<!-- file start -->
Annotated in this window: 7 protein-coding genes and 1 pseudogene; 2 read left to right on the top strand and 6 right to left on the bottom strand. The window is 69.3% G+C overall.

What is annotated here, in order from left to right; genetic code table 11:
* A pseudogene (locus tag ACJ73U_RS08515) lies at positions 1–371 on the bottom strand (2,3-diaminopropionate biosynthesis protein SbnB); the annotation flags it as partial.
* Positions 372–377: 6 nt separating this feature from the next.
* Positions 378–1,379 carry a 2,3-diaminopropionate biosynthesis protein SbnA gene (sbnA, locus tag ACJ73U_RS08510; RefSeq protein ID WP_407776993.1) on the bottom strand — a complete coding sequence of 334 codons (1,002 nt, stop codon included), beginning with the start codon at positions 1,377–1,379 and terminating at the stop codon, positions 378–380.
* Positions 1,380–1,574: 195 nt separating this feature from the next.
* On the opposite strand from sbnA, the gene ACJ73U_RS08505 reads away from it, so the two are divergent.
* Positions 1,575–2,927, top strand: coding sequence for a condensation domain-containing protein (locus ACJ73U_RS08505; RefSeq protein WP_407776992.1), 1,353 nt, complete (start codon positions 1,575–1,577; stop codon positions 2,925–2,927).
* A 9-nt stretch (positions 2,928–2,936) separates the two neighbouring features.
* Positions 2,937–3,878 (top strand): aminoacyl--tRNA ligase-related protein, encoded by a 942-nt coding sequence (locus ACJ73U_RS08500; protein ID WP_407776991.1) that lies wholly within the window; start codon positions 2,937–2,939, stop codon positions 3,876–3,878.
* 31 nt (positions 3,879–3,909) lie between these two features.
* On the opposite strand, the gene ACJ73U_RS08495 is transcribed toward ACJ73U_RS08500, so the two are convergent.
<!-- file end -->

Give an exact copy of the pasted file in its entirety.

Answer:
Annotated in this window: 7 protein-coding genes and 1 pseudogene; 2 read left to right on the top strand and 6 right to left on the bottom strand. The window is 69.3% G+C overall.

What is annotated here, in order from left to right; genetic code table 11:
* A pseudogene (locus tag ACJ73U_RS08515) lies at positions 1–371 on the bottom strand (2,3-diaminopropionate biosynthesis protein SbnB); the annotation flags it as partial.
* Positions 372–377: 6 nt separating this feature from the next.
* Positions 378–1,379 carry a 2,3-diaminopropionate biosynthesis protein SbnA gene (sbnA, locus tag ACJ73U_RS08510; RefSeq protein ID WP_407776993.1) on the bottom strand — a complete coding sequence of 334 codons (1,002 nt, stop codon included), beginning with the start codon at positions 1,377–1,379 and terminating at the stop codon, positions 378–380.
* Positions 1,380–1,574: 195 nt separating this feature from the next.
* On the opposite strand from sbnA, the gene ACJ73U_RS08505 reads away from it, so the two are divergent.
* Positions 1,575–2,927, top strand: coding sequence for a condensation domain-containing protein (locus ACJ73U_RS08505; RefSeq protein WP_407776992.1), 1,353 nt, complete (start codon positions 1,575–1,577; stop codon positions 2,925–2,927).
* A 9-nt stretch (positions 2,928–2,936) separates the two neighbouring features.
* Positions 2,937–3,878 (top strand): aminoacyl--tRNA ligase-related protein, encoded by a 942-nt coding sequence (locus ACJ73U_RS08500; protein ID WP_407776991.1) that lies wholly within the window; start codon positions 2,937–2,939, stop codon positions 3,876–3,878.
* 31 nt (positions 3,879–3,909) lie between these two features.
* On the opposite strand, the gene ACJ73U_RS08495 is transcribed toward ACJ73U_RS08500, so the two are convergent.